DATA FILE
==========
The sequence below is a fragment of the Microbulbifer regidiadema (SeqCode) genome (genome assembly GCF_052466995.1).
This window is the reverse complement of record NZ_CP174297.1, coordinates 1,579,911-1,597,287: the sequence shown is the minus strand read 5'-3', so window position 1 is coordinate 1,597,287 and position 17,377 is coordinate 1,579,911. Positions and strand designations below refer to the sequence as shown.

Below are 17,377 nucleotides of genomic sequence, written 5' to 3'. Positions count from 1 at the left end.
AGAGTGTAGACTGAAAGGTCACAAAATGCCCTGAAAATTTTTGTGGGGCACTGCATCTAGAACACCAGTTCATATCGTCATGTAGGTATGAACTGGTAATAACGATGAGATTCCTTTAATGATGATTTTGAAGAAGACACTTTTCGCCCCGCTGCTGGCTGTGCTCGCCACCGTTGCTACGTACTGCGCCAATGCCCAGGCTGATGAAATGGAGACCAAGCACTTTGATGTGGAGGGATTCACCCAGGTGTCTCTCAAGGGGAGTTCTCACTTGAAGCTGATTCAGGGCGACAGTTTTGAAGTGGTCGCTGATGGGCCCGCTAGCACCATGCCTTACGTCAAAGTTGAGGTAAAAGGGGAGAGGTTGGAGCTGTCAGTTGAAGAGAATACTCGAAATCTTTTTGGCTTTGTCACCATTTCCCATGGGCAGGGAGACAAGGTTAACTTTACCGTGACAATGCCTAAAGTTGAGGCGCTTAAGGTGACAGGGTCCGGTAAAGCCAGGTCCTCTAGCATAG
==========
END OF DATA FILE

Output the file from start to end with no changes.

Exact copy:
The sequence below is a fragment of the Microbulbifer regidiadema (SeqCode) genome (genome assembly GCF_052466995.1).
This window is the reverse complement of record NZ_CP174297.1, coordinates 1,579,911-1,597,287: the sequence shown is the minus strand read 5'-3', so window position 1 is coordinate 1,597,287 and position 17,377 is coordinate 1,579,911. Positions and strand designations below refer to the sequence as shown.

Below are 17,377 nucleotides of genomic sequence, written 5' to 3'. Positions count from 1 at the left end.
AGAGTGTAGACTGAAAGGTCACAAAATGCCCTGAAAATTTTTGTGGGGCACTGCATCTAGAACACCAGTTCATATCGTCATGTAGGTATGAACTGGTAATAACGATGAGATTCCTTTAATGATGATTTTGAAGAAGACACTTTTCGCCCCGCTGCTGGCTGTGCTCGCCACCGTTGCTACGTACTGCGCCAATGCCCAGGCTGATGAAATGGAGACCAAGCACTTTGATGTGGAGGGATTCACCCAGGTGTCTCTCAAGGGGAGTTCTCACTTGAAGCTGATTCAGGGCGACAGTTTTGAAGTGGTCGCTGATGGGCCCGCTAGCACCATGCCTTACGTCAAAGTTGAGGTAAAAGGGGAGAGGTTGGAGCTGTCAGTTGAAGAGAATACTCGAAATCTTTTTGGCTTTGTCACCATTTCCCATGGGCAGGGAGACAAGGTTAACTTTACCGTGACAATGCCTAAAGTTGAGGCGCTTAAGGTGACAGGGTCCGGTAAAGCCAGGTCCTCTAGCATAG